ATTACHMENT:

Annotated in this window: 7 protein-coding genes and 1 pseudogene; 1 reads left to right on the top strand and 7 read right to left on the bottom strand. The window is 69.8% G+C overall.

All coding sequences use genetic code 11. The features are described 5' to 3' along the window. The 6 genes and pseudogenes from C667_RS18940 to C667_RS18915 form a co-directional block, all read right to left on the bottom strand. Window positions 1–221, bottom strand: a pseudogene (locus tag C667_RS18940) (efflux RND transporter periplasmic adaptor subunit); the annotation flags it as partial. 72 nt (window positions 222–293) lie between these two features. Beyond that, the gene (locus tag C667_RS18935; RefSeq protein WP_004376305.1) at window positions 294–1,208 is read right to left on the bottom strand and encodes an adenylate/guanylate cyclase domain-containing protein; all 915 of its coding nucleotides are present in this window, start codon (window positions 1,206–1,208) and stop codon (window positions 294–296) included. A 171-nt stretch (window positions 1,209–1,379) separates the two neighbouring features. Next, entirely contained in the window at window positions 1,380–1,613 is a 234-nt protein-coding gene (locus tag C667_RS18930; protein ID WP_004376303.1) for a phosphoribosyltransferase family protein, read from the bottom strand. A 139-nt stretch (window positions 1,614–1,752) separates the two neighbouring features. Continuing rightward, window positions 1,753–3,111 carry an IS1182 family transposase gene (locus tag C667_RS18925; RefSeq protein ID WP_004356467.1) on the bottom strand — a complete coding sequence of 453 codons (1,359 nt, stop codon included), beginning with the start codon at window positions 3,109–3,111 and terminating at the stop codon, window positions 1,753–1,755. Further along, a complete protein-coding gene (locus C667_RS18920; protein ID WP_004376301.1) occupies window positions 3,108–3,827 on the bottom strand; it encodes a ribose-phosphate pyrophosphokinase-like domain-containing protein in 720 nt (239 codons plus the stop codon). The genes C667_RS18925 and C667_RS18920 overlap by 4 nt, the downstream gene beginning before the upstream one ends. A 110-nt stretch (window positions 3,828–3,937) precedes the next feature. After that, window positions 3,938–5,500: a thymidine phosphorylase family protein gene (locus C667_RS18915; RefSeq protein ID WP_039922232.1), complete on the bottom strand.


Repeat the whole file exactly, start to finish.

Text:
Annotated in this window: 7 protein-coding genes and 1 pseudogene; 1 reads left to right on the top strand and 7 read right to left on the bottom strand. The window is 69.8% G+C overall.

All coding sequences use genetic code 11. The features are described 5' to 3' along the window. The 6 genes and pseudogenes from C667_RS18940 to C667_RS18915 form a co-directional block, all read right to left on the bottom strand. Window positions 1–221, bottom strand: a pseudogene (locus tag C667_RS18940) (efflux RND transporter periplasmic adaptor subunit); the annotation flags it as partial. 72 nt (window positions 222–293) lie between these two features. Beyond that, the gene (locus tag C667_RS18935; RefSeq protein WP_004376305.1) at window positions 294–1,208 is read right to left on the bottom strand and encodes an adenylate/guanylate cyclase domain-containing protein; all 915 of its coding nucleotides are present in this window, start codon (window positions 1,206–1,208) and stop codon (window positions 294–296) included. A 171-nt stretch (window positions 1,209–1,379) separates the two neighbouring features. Next, entirely contained in the window at window positions 1,380–1,613 is a 234-nt protein-coding gene (locus tag C667_RS18930; protein ID WP_004376303.1) for a phosphoribosyltransferase family protein, read from the bottom strand. A 139-nt stretch (window positions 1,614–1,752) separates the two neighbouring features. Continuing rightward, window positions 1,753–3,111 carry an IS1182 family transposase gene (locus tag C667_RS18925; RefSeq protein ID WP_004356467.1) on the bottom strand — a complete coding sequence of 453 codons (1,359 nt, stop codon included), beginning with the start codon at window positions 3,109–3,111 and terminating at the stop codon, window positions 1,753–1,755. Further along, a complete protein-coding gene (locus C667_RS18920; protein ID WP_004376301.1) occupies window positions 3,108–3,827 on the bottom strand; it encodes a ribose-phosphate pyrophosphokinase-like domain-containing protein in 720 nt (239 codons plus the stop codon). The genes C667_RS18925 and C667_RS18920 overlap by 4 nt, the downstream gene beginning before the upstream one ends. A 110-nt stretch (window positions 3,828–3,937) precedes the next feature. After that, window positions 3,938–5,500: a thymidine phosphorylase family protein gene (locus C667_RS18915; RefSeq protein ID WP_039922232.1), complete on the bottom strand.